'Extinct' wolf rediscovered in BD
UNB, Dhaka :
A wolf was allegedly trapped and beaten to death after venturing into villages of Taltali upazila of Barguna recently. The poor animal came into conflict for killing the livestock.
Investigation revealed that the animal was a wolf. It was also confirmed by two of the leading canid specialists-Dr Yadvendradev V Jhala, head of the Department of Animal Ecology and Conservation Biology at Wildlife Institute of India, and Dr Jan F Kamler, lead canid biologist at Wildlife Conservation Research Unit (WildCRU), University of Oxford.
Grey wolf (Canis lupus) is considered as the most primitive and among the rarest species of canine alive today with the remaining population in Europe, Asia and North America showing a more restricted distribution.
Indian grey wolf (Canis lupus pallipes) is a subspecies remaining in most of the Asian range from Israel to China and its population is decreasing.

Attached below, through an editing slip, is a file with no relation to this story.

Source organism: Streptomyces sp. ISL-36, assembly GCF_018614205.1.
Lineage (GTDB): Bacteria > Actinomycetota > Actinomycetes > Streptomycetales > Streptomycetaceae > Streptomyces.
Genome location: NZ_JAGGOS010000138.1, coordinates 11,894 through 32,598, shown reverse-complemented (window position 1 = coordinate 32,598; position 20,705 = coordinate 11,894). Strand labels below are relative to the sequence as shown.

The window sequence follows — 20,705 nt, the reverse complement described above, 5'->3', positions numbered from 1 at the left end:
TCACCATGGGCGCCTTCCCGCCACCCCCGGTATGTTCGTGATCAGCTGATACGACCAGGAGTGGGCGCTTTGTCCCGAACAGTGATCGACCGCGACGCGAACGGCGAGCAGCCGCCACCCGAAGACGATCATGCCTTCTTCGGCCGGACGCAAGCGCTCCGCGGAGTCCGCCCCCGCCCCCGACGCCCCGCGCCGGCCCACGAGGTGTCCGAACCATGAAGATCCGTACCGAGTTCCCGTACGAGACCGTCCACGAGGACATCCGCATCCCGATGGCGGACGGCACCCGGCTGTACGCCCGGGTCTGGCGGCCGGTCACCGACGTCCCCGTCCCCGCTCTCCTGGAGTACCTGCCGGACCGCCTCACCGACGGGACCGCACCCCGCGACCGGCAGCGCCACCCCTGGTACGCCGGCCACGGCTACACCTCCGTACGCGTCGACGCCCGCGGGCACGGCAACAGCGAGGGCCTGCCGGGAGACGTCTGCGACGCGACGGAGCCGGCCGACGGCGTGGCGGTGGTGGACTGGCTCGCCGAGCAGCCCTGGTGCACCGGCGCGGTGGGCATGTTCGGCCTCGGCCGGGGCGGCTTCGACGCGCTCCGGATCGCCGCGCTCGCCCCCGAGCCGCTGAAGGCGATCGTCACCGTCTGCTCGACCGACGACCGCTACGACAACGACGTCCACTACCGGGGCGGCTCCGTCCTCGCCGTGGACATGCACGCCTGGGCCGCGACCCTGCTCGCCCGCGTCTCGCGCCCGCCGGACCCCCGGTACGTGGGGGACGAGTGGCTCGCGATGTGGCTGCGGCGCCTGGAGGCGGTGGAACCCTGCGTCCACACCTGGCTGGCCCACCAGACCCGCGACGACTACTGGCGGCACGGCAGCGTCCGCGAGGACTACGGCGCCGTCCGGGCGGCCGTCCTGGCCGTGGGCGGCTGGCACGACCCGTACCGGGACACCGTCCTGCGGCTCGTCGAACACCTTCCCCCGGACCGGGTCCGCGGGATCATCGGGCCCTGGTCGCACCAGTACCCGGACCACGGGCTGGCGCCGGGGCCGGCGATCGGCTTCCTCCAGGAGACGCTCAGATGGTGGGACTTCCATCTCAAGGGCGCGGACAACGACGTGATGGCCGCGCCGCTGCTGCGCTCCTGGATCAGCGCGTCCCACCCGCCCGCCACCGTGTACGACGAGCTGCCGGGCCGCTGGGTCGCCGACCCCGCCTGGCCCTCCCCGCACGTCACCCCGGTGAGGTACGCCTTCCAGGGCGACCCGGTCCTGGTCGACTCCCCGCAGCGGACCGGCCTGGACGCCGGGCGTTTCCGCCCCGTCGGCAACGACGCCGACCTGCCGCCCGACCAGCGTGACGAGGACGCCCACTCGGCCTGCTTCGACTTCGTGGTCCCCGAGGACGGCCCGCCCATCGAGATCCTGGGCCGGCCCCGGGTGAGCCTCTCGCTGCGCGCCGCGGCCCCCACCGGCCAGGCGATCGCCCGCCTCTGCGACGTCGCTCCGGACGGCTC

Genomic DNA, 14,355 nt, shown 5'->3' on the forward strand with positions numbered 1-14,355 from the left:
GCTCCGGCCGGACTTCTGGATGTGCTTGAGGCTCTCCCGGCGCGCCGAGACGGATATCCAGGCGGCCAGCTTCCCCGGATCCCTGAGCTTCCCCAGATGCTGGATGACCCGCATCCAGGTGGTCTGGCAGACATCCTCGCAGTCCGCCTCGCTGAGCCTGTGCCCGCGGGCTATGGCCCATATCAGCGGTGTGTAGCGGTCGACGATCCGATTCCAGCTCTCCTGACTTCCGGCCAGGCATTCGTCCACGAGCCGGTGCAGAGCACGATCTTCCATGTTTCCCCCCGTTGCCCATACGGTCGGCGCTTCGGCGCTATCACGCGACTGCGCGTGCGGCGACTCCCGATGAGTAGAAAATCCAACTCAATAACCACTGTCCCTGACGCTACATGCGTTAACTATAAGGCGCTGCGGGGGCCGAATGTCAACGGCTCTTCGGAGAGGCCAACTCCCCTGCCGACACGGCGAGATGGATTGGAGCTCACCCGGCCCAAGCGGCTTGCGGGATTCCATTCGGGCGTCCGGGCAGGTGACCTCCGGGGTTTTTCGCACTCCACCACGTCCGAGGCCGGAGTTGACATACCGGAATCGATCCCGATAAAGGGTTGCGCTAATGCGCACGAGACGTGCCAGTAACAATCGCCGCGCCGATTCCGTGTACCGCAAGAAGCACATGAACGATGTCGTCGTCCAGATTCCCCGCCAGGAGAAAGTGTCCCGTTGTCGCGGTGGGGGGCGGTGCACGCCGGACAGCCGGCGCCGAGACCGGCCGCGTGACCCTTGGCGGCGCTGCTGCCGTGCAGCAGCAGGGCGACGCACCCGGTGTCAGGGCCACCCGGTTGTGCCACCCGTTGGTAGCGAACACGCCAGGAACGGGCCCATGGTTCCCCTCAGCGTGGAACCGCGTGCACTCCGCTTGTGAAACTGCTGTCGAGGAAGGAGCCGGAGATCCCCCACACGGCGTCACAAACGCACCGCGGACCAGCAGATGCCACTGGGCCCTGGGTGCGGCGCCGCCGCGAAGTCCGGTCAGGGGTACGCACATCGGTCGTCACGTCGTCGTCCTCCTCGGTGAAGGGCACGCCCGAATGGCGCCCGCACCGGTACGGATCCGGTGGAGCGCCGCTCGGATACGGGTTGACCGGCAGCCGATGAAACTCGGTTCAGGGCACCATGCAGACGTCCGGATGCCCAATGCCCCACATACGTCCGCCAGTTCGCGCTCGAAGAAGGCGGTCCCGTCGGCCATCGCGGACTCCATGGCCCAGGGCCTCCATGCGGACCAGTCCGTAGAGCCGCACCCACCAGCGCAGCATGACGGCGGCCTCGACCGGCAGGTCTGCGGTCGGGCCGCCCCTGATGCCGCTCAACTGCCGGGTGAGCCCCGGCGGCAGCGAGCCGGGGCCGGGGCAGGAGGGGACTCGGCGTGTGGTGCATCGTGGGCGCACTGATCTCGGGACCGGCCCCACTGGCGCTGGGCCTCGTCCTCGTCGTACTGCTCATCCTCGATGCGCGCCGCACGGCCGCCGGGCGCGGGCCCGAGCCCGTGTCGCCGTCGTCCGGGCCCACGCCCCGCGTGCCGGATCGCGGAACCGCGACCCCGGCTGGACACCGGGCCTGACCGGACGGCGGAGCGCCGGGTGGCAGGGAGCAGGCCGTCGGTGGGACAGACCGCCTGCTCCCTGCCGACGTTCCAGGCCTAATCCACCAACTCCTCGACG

It is considered that in Bangladesh, the grey wolf (locally called Nekrey bagh) had existed until the 1940s in the northwest and southwest. According to an old record in the 1940s, there was speculation of a wolf sighting in Noakhali, an area far away from its previous range which cannot be considered as solid, conclusive evidence.
According to IUCN Red List of Bangladesh, it has been recorded as one of the 11 mammalian species that have gone extinct regionally due to lack of documentation with certainty in almost over a century.
Experts assumed that what was left of this ancient animal had dwindled to extinction.
Luckily in 2017, a wolf came across a wildlife photographer in the Indian part of the Sundarbans which stirred the researcher community. It was the first documentation from the mangrove habitat and considered as a stray individual dispersed from the nearest population.